Q: My niece just committed suicide. She is the 20-year-old daughter of my older sister. Needless to say, my sister is devastated and doesn't understand why this happened. I, of course, hesitate to tell her that Pam had long been on a path of self-destruction with drugs, anorexia, and depression. She was being treated, but I always felt that the family should have been involved in some kind of family therapy and recognized the tension within their home and Pam's apparent need to identify strongly with the popular girls at school.
I feel pain for my sister. But I am also concerned about my own 18-year-old daughter who idolized her cousin, Pam. Our mother committed suicide when my sister and I were in our early teens. Needless to say, the effect on our family was devastating. My mother had been a typical mother -- baking cookies and all -- and after her death, we were mostly left to our own devices. Our dad seemed to retreat into his own world and our close-knit family just fell apart.
My sister and I have always tried to maintain a strong family bond in spite of our vast differences in values and lifestyle. We live close to each other and we include each other in family holidays and celebrations. Our children are close and we have even taken several vacations together. But I, being the younger sister, was always painfully aware of her severe judgment of my husband, who is not as successful as her husband, and of my two sons, who are not as athletic as her son. Yet, as I mentioned before, I don't believe that she has as close a relationship with her kids as I do with mine. I have wonderful children. Pam's children don't confide in her. In fact, sometimes they confide in me. Her children are painfully aware of their mother's need to be accepted by the country club set. They don't respect that. They seem to always be asking if they can come over to our house - a form of running away from home.
Back to my daughter. I don't know how to handle this. She has told me that she doesn't understand why Pam would want to die. She feels Pam's life was wonderful. Pam was beautiful and she had her family's financial security. Her future seemed boundless. (She wanted to be an actress.) My daughter, Linda, always tried to follow in Pam's footsteps and to copy her lifestyle. Will she copy this? I am very scared.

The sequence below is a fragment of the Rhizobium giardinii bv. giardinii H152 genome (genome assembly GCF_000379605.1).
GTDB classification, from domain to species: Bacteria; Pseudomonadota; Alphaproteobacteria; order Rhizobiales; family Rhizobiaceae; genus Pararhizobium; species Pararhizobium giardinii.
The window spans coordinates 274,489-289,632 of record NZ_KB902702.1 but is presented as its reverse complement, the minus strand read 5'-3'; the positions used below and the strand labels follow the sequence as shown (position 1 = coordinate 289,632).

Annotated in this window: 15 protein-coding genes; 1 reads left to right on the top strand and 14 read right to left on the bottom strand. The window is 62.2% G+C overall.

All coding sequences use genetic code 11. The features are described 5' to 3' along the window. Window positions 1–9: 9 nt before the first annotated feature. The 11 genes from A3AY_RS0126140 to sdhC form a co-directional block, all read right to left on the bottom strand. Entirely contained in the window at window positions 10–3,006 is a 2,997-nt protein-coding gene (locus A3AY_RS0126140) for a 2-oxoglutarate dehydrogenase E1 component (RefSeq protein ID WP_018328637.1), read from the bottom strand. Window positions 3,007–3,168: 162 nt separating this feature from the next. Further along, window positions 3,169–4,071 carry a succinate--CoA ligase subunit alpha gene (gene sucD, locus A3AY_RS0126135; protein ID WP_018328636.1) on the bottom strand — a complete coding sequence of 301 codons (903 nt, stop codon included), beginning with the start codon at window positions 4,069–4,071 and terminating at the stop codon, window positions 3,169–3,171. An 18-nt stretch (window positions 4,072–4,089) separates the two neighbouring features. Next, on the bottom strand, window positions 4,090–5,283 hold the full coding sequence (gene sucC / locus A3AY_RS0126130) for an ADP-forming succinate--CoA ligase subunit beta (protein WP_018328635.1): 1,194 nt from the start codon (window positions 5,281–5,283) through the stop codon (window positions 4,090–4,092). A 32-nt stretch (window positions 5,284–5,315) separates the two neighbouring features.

A: My condolences to you and to your family. Death is a horrendous thing to accept no matter what the circumstances, but suicide and especially the suicide of a child is the worst. Pain, questions, and permanent scars are to be expected.
Your daughter should go into counseling, preferably with a psychiatrist who can prescribe medication if she needs it. That sounds like the typical response of a shrink. But taking into account Linda's closeness to your niece, her desire to identify with Pam, and her perception of Pam's life, it is better for Linda to be able to talk to someone outside the family. In that way, she'll be able to get a true picture of who Pam was - a picture not filtered through you, for better or worse. Your own judgments or viewpoints may influence her, or even worse, keep her mum about her feelings about her own family. If she becomes depressed, then you will be confident that someone is monitoring her or is giving her the medication that she needs. She will definitely have some kind of response.